Pop’s glass ceiling: why new female stars can’t break through https://t.co/zR64qDtAFA— Guardian music (@guardianmusic) July 21, 2017
-Nine years after the emergence of Lady Gaga and many other women in pop music, there are a lot of women like Halsey and Dua Lipa and Zara Larrson who are out there and performing at festivals and occasionally having relatively successful songs, but they all seem unable to break through and become major players.
-Little Mix and Barbra Streisand are the only women to have #1 albums in the UK in the past year and even the usual major forces in the pop world like Lady Gaga, Katy Perry, and Lorde failed to make much of an impact.
-Hip-hop and R&B are almost as popular on streaming services as rock and pop combined, but those genres are incredibly male-dominated and new female hip-hop and R&B artists are being pushed away from the genre in part because label people see this empty space in pop where there aren't any female stars leading the way.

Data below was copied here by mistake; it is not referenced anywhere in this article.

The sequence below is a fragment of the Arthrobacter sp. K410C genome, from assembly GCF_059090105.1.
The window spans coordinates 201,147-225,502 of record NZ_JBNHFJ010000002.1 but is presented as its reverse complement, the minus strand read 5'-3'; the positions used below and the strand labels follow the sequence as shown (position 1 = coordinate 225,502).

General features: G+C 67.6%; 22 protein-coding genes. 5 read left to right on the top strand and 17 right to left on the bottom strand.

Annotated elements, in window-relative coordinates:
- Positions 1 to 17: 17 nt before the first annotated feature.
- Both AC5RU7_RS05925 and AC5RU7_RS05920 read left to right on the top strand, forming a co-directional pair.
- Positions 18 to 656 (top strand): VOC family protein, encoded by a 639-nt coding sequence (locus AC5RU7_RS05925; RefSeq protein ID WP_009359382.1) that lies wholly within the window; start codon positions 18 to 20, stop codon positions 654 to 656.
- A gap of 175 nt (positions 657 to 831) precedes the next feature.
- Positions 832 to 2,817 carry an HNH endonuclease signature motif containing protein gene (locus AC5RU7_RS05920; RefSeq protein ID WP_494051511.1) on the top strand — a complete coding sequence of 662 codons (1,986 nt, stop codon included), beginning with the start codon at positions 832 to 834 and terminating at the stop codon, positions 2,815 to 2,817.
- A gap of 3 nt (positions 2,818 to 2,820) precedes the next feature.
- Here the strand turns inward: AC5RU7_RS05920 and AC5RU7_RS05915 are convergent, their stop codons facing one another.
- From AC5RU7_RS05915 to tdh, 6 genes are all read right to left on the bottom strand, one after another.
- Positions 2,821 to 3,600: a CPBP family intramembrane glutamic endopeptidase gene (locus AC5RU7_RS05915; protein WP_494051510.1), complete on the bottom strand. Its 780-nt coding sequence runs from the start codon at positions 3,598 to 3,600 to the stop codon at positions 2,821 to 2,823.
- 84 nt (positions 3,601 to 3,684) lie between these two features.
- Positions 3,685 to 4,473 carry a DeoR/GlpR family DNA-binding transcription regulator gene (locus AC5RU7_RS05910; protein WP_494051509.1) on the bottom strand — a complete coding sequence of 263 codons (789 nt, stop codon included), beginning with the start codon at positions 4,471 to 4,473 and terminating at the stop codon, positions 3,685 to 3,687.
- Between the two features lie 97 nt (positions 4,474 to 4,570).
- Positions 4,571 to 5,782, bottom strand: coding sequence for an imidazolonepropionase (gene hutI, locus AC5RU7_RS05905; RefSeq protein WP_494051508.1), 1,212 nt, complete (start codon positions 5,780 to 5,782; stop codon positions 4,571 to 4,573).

-Raye says that she was in a position where if she really wanted to become a huge artist, she had to make her music more universal and she realized she was really "white-ifying" her music because women will very easily be confined to specialty radio stations only and written off early in their careers.
-Male artists generally don't need to make those sort of concessions for their music to have an impact.
-This expectation of female artists needing to be the full package from the start (even as many are still teenagers) to be commercially viable extends further than in the music they create as they need to be polished, socially conscious, edgy and fashion-forward, and likable while men are expected to be none of those things and people love when they're disheveled and awkward.
-The other reason having a decent social media following and streaming numbers might not be translating into stardom is the way fame as whole is completely different now than it was a few years ago.